BMI View: We expect Vietnam's defence budget to continue increasing in absolute terms in the next five years. This will be driven by the country's need to significantly modernise its armed forces, in particular its navy, in order to counter maritime piracy and increase its military stance against China in the South China Sea. Despite this increase, however, the budget will remain limited compared to the significant changes that are needed, as well as the investments required for the development of the domestic defence sector, therefore the number of opportunities for third parties seeking to enter the Vietnamese defence market will remain limited for yet another few years.
Vietnam's 2009 Defence White Paper highlights a national defence policy that focuses essentially on the development of armed forces for the purpose of defending the country's sovereignty and integrity. Little to no priority is given to the development of a domestic defence sector built for the purpose of providing the armed forces with sufficient and adequate equipment to intervene overseas, or for with the aim of increasing exports. As a result, the domestic defence market has remained significantly under-developed, with the majority of the armed forces needs being fulfilled by imports from Russia, a policy that has been characterised by a constant deficit in Vietnam's defence trade balance. The domestic defence sector, state-owned, comprises primarily two main companies and has seen a number of corruption scandals affect the defence procurement process in recent years.
The regional situation in which Vietnam finds itself, however, has led the General Department for Defence to modify its policy focus and priorities. Indeed, tensions between China and Vietnam regarding the conflicting territorial claims over the Paracells and the Spratlys islands are not likely to end in the near future. Both countries have recently indicated that they would like to find a peaceful resolution to these conflicting claims, but China's early 2015 actions in the region have raised significant concerns amongst Vietnam's allies who are now pushing for the country to modernise its navy and increase its presence and stance in the South China Sea in opposition to China. Moreover, in the past few years Vietnam has seen an increase in the number of maritime piracy incidents along its Southern coastline, bringing to the fore the importance of upgrading its Coast Guards' equipment.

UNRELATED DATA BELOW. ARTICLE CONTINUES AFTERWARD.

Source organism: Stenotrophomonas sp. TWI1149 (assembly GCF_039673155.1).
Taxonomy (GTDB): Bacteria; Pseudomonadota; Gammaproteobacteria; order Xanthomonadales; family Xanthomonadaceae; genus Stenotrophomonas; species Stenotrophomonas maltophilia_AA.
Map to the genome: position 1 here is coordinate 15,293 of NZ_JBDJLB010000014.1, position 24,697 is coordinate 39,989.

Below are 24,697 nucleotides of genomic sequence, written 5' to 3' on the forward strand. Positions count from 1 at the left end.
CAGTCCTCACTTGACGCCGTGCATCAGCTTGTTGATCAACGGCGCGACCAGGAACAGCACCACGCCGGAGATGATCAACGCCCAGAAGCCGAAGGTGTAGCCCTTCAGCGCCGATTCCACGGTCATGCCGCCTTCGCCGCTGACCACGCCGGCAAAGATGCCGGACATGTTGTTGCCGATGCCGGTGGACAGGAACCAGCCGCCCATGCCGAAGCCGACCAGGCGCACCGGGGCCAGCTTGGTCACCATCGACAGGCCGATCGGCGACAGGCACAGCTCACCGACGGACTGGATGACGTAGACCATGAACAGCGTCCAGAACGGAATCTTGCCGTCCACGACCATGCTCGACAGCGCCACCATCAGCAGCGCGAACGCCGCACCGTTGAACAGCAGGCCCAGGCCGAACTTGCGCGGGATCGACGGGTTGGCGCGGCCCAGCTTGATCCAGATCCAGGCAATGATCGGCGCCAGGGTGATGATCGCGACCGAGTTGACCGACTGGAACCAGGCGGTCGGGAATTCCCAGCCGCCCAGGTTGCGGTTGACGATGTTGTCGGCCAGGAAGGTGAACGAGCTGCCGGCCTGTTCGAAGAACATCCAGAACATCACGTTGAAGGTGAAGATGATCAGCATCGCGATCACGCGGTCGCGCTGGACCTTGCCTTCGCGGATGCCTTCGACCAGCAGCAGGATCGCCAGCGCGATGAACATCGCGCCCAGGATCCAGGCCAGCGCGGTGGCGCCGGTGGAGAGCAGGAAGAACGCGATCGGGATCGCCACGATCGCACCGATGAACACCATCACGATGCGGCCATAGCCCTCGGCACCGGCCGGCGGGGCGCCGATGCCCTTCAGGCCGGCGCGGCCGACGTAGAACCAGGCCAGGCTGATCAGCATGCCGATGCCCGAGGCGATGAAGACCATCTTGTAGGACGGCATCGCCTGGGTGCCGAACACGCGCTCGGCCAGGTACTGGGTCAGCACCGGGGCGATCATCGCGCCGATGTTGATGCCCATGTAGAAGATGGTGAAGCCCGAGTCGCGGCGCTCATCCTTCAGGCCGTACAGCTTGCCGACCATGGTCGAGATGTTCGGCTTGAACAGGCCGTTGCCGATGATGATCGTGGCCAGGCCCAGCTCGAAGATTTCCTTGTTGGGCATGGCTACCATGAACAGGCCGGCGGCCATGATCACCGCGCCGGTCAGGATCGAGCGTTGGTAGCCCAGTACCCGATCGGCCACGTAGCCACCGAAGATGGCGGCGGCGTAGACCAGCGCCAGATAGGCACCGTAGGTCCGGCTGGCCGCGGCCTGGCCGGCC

In responses to these challenges, Vietnam has indicated that it will be seeking to expand its currently very limited domestic defence industry in order to modernise its armed forces. Particular attention ought to be paid to the navy, as the main responsible body for defending the interests of the country in the South China Sea. The main strategy for expanding the development industry will be to continue signing defence cooperation agreements with other countries in order to facilitate technology transfer. Imports are also set to continue as they have over the past decade, maintaining a constant defence trade balance deficit. Finally, Vietnam will also seek to diversify the countries from which it is importing, as it is currently mainly trading with Russia. In this context, the US, Vietnam's main foe since the end of the war in 1975, has taken advantage of tensions in the South China Sea to begin a significant rapprochement with the country, and has recently announced that they would provide Vietnam with USD18mn in order to upgrade its navy. This falls within the US strategic goal to increase their presence in the Asia Pacific region, building strong defence alliances in order to counter Chinese rising military power against all the other countries in the region.
Despite these important policy shifts, we expect that it will take Vietnam a few years to be able to develop its domestic defence sector, especially in view of a limited, albeit increasing, budget. Opportunities for procurement will continue increasing, but opportunities to enter the Vietnamese defence market may still be a little way away as the country takes time to implement the required changes.
Key BMI Forecasts:
We forecast Vietnam's defence spending to reach USD4.7bn by 2015, which would signify a 10.6% year-on-year (y-o-y) increase.
We forecast Vietnam's defence spending to remain stable at a 2.4% share of the country's GDP in the next five years.
Vietnam will maintain, in 2015, a defence trade balance that shows high levels of imports and quasi non-existent exports: while imports will continue to rise in the next five years, export levels will remain non-existent, thus incurring an increase in the defence trade balance deficit.